• Dylan, still injured from his car accident, leaving the hospital so he can go home to his wife and slow dance with her in a disgustingly bloody shower
  • A confusing scene of foreplay where Dylan seduces his wife by slowly shoving electronics on to the floor. The two then literally begin to tear each others clothes off while laughing and throwing paper in the air. (Perhaps this is what sex is like on Neil Breen's home planet.)
  • A romantic scene in the woods between Dylan and his former flame, interspersed with shots of his current wife slowly killing herself with pills.
  • Repeated dream sequences where a naked Dylan awkwardly bear hugs another poor naked actress in a cave made of trash bags
  • Dylan eating a salad of plain spinach (literally no dressing or other ingredients) while making painfully long eye contact with a woman
  • A kidnapping and rescue that randomly involves teleportation
  • And a bunch of weird metaphysical stuff somehow related to the black cube, including an ancient book, a ghost therapist, a pair of creepy black dress shoes, and mysterious floating spirits that look like they were done in Microsoft Paint.

 


If the filmmakers didn't refer to this technique as Breen Screen, they should.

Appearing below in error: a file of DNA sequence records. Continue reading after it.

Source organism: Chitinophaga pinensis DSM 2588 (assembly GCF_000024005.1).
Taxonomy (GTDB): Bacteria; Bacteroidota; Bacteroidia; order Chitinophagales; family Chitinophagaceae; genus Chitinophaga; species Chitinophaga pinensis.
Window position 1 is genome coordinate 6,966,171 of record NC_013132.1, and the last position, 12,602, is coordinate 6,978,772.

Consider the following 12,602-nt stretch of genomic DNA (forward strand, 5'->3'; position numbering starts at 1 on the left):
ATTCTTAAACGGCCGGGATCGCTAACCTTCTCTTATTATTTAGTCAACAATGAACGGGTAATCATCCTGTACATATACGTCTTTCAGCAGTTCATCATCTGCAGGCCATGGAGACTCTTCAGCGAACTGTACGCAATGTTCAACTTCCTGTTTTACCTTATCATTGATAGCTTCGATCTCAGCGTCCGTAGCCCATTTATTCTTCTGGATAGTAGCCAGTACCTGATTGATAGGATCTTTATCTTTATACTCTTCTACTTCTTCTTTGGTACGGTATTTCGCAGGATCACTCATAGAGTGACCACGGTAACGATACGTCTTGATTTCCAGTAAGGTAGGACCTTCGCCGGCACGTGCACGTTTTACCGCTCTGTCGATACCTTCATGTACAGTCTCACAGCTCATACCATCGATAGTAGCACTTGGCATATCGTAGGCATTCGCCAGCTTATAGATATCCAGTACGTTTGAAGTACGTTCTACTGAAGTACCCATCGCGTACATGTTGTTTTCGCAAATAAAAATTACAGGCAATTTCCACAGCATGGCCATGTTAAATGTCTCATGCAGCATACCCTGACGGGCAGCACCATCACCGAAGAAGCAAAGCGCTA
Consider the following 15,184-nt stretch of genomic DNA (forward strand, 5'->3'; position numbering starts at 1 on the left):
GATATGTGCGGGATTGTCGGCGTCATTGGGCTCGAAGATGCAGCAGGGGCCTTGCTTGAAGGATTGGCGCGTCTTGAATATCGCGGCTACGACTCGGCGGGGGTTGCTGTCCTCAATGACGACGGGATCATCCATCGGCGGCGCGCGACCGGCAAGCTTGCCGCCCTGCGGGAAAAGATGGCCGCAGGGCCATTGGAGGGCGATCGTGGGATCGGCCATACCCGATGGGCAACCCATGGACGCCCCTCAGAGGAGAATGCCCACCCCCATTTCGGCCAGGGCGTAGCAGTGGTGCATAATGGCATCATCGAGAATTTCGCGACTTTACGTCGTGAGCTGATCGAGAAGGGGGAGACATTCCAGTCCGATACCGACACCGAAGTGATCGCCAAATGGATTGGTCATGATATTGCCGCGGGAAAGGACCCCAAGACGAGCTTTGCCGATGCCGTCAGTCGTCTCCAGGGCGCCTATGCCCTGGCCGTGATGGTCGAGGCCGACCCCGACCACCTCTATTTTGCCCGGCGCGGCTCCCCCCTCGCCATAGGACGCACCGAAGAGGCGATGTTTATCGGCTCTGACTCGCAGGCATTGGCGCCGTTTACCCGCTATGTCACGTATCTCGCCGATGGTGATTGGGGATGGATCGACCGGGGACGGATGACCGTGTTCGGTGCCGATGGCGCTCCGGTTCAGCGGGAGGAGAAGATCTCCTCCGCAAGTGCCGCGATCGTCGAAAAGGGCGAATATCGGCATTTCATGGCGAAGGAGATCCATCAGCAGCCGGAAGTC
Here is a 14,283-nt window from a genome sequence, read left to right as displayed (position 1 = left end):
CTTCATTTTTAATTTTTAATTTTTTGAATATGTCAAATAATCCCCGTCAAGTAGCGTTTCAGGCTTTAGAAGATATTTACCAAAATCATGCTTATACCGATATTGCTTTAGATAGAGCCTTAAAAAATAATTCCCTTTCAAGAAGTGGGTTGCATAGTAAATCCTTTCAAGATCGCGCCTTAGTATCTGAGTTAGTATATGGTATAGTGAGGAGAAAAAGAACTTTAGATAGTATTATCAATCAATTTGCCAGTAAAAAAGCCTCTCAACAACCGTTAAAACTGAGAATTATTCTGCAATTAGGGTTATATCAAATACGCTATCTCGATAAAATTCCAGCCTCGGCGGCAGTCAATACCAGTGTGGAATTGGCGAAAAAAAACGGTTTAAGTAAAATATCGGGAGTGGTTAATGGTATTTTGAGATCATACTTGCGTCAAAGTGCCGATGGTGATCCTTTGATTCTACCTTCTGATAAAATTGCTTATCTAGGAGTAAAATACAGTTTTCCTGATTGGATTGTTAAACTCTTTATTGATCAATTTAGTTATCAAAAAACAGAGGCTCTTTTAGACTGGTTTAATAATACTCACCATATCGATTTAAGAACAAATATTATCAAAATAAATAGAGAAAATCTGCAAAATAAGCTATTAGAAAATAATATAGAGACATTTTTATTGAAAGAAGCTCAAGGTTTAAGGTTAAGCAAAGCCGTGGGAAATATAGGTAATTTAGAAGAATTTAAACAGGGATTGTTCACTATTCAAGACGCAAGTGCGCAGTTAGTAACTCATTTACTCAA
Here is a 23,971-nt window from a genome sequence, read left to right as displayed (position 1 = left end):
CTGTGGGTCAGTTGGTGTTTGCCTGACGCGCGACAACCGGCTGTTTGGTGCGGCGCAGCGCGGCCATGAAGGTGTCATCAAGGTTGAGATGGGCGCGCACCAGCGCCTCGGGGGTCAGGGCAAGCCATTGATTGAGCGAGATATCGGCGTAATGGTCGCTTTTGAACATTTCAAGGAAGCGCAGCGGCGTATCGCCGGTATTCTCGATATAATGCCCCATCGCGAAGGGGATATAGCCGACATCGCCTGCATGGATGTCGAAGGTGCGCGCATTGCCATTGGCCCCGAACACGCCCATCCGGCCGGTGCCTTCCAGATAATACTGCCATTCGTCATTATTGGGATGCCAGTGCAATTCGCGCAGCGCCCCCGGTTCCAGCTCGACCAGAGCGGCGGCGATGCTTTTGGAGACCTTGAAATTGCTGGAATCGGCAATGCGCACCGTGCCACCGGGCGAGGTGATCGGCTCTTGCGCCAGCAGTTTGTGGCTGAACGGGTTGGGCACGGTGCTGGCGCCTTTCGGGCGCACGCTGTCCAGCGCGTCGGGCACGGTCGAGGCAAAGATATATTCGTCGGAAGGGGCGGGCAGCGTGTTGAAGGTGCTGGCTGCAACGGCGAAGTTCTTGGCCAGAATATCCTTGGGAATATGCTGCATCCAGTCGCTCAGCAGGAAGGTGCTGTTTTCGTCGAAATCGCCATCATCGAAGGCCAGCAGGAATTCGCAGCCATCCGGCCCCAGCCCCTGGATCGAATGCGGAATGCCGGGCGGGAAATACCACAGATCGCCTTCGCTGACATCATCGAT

In addition to being writer/director, Neil Breen also stars in FATEFUL FINDINGS as Dylan and his acting style consists of him saying a line, repeating it in a louder voice and then throwing books, papers and/or laptop computers. Like Tommy Wiseau, he also has a penchant for exposing his naked body and forcing his co-stars in to on-screen romantic scenes. Literally every attractive female in the movie competes for his affections, including his best friend's underage daughter.


This scene was especially powerful and gripping.

But Breen doesn't allow any of this to hold him back from being the unmitigated hero of his story. For the first half hour, we're told Dylan is a writer working on his second novel. Then, in a plot twist even M. Night Shyamalan wouldn't see coming, Dylan sits in front of his computer and randomly yells out, "I'm going to continue hacking in to these government systems to see what I can find out about all this national AND international corruption that I know is going on!" Yep. From here on out, FATEFUL FINDINGS takes a mild turn, adding "paranoid thriller" in to its already jumbled mish-mash of genres as Dylan becomes a whistleblower for "government and corporate secrets all over the entire world." It's like SNOWDEN if Edward Snowden exclusively used an outdated Sony VAIO and Motorolla Sidekick, neither of which he ever bothered to turn on. And mind you, we never get any hint of what corruption or secrets he's uncovered, but that doesn't matter. Neil Breen is a hero and we don't deserve him.